The Africa Continental Free Trade Area (AfCFTA) Agreement seeks to benefit women and youth, as well as small and medium scale enterprises (SMEs), who engage in economic activities in African countries.
Mr Wamkele Mene, the Secretary-General of AfCFTA Secretariat has, therefore, charged young Africans and women traders to take advantage of the implementation of the agreement for it not to fail.
Mr Mene, speaking at a virtual press briefing on the Status of AfCFTA, said the agreement was not meant to only benefit big multinational corporations in Africa.
Trading under the AfCFTA started in earnest on January 1, 2021, following a five- and half-year period since negotiations were launched on June 15, 2015.
Tough negotiations were followed by the signing of the Agreement on March 21, 2018, entry into force on May 30, 2019, and commencement of trading on January 1, 2021.
A total of 54 Member States of the African Union have signed, with some 34 countries depositing instruments of ratification with the Chairperson of the African Union Commission.
The main objectives of the AfCFTA are; to create a single market for goods and services, facilitate the movement of persons, promote industrial development and sustainable and inclusive socio-economic growth, and resolve the issue of multiple memberships following agenda 2063.
Mr Mene said “We are going to create a platform for engaging young Africans and women in trade,” and that the Secretariat’s role was to establish the right regulatory frameworks within the context of the AfCFTA for young people to benefit from the agreement, leveraging their ideas.
He said they were in the process of introducing a digital enabling platform to make sure there was interconnectivity on the continent to create room for business expansion, verification of trade documentation and reaching new customers across the continent.
Mr Mene said through digital enabling platforms, they believed they could accelerate interconnectivity, particularly of SMEs across the continent to reach the goal of reducing various trade and investment barriers in Africa in line with the objectives of the agreement.
The Secretary-General said by 2035, the continent could double intra-Africa trade and by 2035, “we can lift 100 million Africans out of poverty.”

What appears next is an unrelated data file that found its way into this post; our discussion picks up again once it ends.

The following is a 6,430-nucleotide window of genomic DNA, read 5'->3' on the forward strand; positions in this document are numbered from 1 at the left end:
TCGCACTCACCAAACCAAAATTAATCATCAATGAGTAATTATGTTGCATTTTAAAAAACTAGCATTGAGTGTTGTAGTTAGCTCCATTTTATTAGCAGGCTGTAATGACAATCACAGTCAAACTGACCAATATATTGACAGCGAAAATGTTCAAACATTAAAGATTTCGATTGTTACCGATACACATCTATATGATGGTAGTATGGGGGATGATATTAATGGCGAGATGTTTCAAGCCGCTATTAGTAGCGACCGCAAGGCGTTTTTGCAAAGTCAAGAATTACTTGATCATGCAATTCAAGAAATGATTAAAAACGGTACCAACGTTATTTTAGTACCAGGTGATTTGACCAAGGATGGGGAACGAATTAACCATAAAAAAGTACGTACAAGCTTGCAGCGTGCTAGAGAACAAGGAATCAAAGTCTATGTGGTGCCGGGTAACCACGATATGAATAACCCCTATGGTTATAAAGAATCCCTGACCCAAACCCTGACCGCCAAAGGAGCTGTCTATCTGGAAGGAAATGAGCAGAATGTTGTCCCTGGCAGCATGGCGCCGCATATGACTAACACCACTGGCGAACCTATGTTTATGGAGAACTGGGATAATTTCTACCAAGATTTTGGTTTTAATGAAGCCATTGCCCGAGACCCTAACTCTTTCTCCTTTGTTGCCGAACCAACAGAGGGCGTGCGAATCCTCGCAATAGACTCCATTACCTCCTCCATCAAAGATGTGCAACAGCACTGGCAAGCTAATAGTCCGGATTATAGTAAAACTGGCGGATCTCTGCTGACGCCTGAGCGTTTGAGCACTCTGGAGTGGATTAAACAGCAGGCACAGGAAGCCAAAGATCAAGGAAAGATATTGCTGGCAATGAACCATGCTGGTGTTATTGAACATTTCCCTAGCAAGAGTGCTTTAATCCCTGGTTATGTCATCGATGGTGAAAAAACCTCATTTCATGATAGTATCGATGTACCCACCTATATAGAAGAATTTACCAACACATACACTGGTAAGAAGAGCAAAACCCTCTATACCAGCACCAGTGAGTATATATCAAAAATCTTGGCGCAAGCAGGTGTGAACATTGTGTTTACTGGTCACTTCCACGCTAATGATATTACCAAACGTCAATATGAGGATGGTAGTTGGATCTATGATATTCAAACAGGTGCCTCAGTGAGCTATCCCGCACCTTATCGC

He said young African business would have to benefit from the support of the one billion dollars trade financing facility for trading under AfCFTA.
Mr Mene said in due time, they would announce modalities for the assessment of the facility by young Africa businesses.
“We are very determined to make sure that the AfCFTA and trading under the agreement are indeed commercially meaningful,” he added.
Mr Mene said the signatories of the 54 countries underscored the political will of the Heads of State and Governments across the African continent and that from January 1, 2021, Africa started trading on preferences that were negotiated and agreed to over five years.
He said 34 countries depositing their instrument of ratification, meant they were ready with the customs infrastructure required to make sure that trading was commercially meaningful.
On the issue of rules of origin, the Secretary-General said the Secretariat would have to be robust in the application on the rules of origin to ensure there were no job losses.
“Other products from the diaspora will not enjoy preferential treatment, because we want to ensure industrial development of the African continent,” he added.
Mr Mene said the Secretariat would always be ready to work with similar institutions in the implementation of the African development agenda and indicated that infrastructure was critical to doubling trade revenue by 2035.
He stated that the agreement did not make provision for free movement of people on the continent but rather there was free movement of businesspeople and reemphasized the need for young entrepreneurs to take advantage of the agreement.